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I need to drop ~12V to 5V, but I'll be pulling somewhere around 5-8A. Looking for DC-DC converters I found these (plus many even more expensive parts), but these model plane UBECs are a tenth of the price and appear to do the same thing. What's the difference?

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  • \$\begingroup\$ The 'I found these' link doesn't generate a result for me. \$\endgroup\$ – kenny Sep 22 '11 at 11:09
  • \$\begingroup\$ Yeah, that goes to some invalid page at element 14. \$\endgroup\$ – Olin Lathrop Sep 22 '11 at 11:14
  • \$\begingroup\$ Oh what a pain in the... fixed. \$\endgroup\$ – Robert Atkins Sep 22 '11 at 11:21
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    \$\begingroup\$ @RobertAtkins - It is a pain, especially when the link is found not to be bad 15 weeks after the question was asked, rather than 15 minutes. Please link to manufacturer datasheets rather than product pages or distributor searches whenever possible. The datasheet for the converters you found on Element14 for $150-$200 is here: recom-power.com/pdf/Powerline-DC-DC/RP40-S_DGW.pdf but I couldn't find the datasheets for the model plane UBECs; hobbyking seems to be the main US site for these parts and their documentation is abominable. \$\endgroup\$ – Kevin Vermeer Sep 22 '11 at 11:49
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    \$\begingroup\$ By the way - Remember that analysis of the pros and cons of one part type vs. another is on topic, but pricing between brands and distributors irrespective of the specs is an economics problem, not an electronics design problem. \$\endgroup\$ – Kevin Vermeer Sep 22 '11 at 11:51
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Operational temperature range is always major factor on why power supplies cost extra. I can't find any temperature range for the cheap supplies, but the expensive one you listed has an operational range from -40\$^\circ\$C to 80\$^\circ\$C. That is a pretty robust range to meet the datasheet specifications over and that extra robustness is translated to you in the form of cost.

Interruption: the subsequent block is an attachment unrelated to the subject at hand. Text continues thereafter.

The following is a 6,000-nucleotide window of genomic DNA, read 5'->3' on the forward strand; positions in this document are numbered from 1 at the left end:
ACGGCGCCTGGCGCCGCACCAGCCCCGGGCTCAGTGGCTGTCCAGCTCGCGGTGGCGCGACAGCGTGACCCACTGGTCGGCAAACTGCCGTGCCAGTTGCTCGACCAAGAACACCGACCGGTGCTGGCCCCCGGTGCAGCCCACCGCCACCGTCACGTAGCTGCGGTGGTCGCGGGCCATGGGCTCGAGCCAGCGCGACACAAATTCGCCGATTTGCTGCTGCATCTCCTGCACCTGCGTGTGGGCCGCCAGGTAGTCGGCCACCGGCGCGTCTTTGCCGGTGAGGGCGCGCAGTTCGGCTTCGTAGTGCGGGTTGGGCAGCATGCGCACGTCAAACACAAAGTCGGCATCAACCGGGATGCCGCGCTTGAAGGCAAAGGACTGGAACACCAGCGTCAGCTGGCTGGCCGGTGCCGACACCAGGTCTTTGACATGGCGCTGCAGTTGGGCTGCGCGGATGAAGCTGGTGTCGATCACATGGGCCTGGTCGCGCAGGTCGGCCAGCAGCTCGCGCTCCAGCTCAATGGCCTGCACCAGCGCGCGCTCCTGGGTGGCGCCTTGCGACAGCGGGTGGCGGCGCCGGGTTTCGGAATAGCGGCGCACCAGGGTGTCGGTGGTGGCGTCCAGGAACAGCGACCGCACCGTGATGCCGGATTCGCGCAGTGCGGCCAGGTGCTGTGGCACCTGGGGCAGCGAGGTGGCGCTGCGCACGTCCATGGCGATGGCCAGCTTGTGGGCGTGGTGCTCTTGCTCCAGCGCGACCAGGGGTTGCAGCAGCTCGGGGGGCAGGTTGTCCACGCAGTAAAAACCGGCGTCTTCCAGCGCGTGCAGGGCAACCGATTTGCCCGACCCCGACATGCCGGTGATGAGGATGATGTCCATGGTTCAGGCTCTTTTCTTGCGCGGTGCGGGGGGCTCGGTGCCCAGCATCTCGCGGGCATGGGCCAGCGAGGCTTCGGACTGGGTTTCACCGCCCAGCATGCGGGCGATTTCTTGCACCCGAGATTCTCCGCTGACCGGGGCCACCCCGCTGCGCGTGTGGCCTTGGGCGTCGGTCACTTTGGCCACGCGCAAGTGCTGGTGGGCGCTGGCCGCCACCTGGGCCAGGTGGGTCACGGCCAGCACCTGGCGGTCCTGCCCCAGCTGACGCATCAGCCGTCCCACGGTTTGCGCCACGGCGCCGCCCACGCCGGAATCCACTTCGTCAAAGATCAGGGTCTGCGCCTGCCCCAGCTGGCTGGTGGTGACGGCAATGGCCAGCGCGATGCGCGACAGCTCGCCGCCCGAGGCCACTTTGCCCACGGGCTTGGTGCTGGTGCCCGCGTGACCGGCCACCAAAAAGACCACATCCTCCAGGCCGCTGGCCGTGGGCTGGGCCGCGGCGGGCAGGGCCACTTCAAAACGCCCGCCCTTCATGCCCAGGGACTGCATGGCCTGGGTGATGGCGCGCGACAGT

Other factors that usually drive up the cost of a power supply are (by no means a comprehensive list):

  • Input Ripple Rejection - The effect that noise on the input of the DC-DC converter has on the output. More noise filtering will cost more money.
  • Output Ripple - The amount of steady state voltage ripple (generated by the switching) on the output. Less ripple = more money.
  • Efficiency - A measure of the % of wasted power (turned into heat) during the conversion from one voltage to another. Higher efficiency = more money.
  • Synchronicity - The necessary diodes (to isolate the direction which current can flow) are replaced by tightly-controlled, switched FETs so that you don't have to deal with a diode voltage drop. This greatly increases efficiency (& complexity for the manufacturer). Synchronous DC-DC converters usually cost more.
  • Monolithic - How much of the necessary supporting components for the DC-DC are integrated into the module itself. Usually the more the DC-DC does internally, the more expensive it is.
  • Transient/Load Step Response - How fast can the DC-DC deal with huge changes in demand for current & what change will that have on the output voltage. A faster response and less change in the output voltage under large changes in demand for current from the DC-DC will generally cost more $.
  • Pulse Skipping - At light loads the DC-DC converter can "skip" conversion cycles if the output voltage has not decreased substantially. This greatly increases efficiency and usually adds complexity for the DC-DC manufacturer, which is generally translated to you as higher cost.
  • Allowable Mechanical Stress - How much mechanical force can the module withstand without breaking & still reliably functioning. The cost of the time to test this and the components that can withstand higher stresses are translated to you as higher cost.
  • Certification (UL/CE) - The standardization process takes time and money to complete and that cost is recouped by charging you more money for the product.
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  • \$\begingroup\$ This is an excellent answer, are you able to go into more detail on what "synchronicity" means in this context, and also "transient/load step response, pulse skipping for light loads", or provide a reference? \$\endgroup\$ – Robert Atkins Sep 22 '11 at 18:56
  • \$\begingroup\$ Awesome answer. I <3 Stack. \$\endgroup\$ – Robert Atkins Sep 23 '11 at 3:26
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The Recom units are obviously intended for professional users, have a proper specification, and are built to professional standards, hence the high prices.

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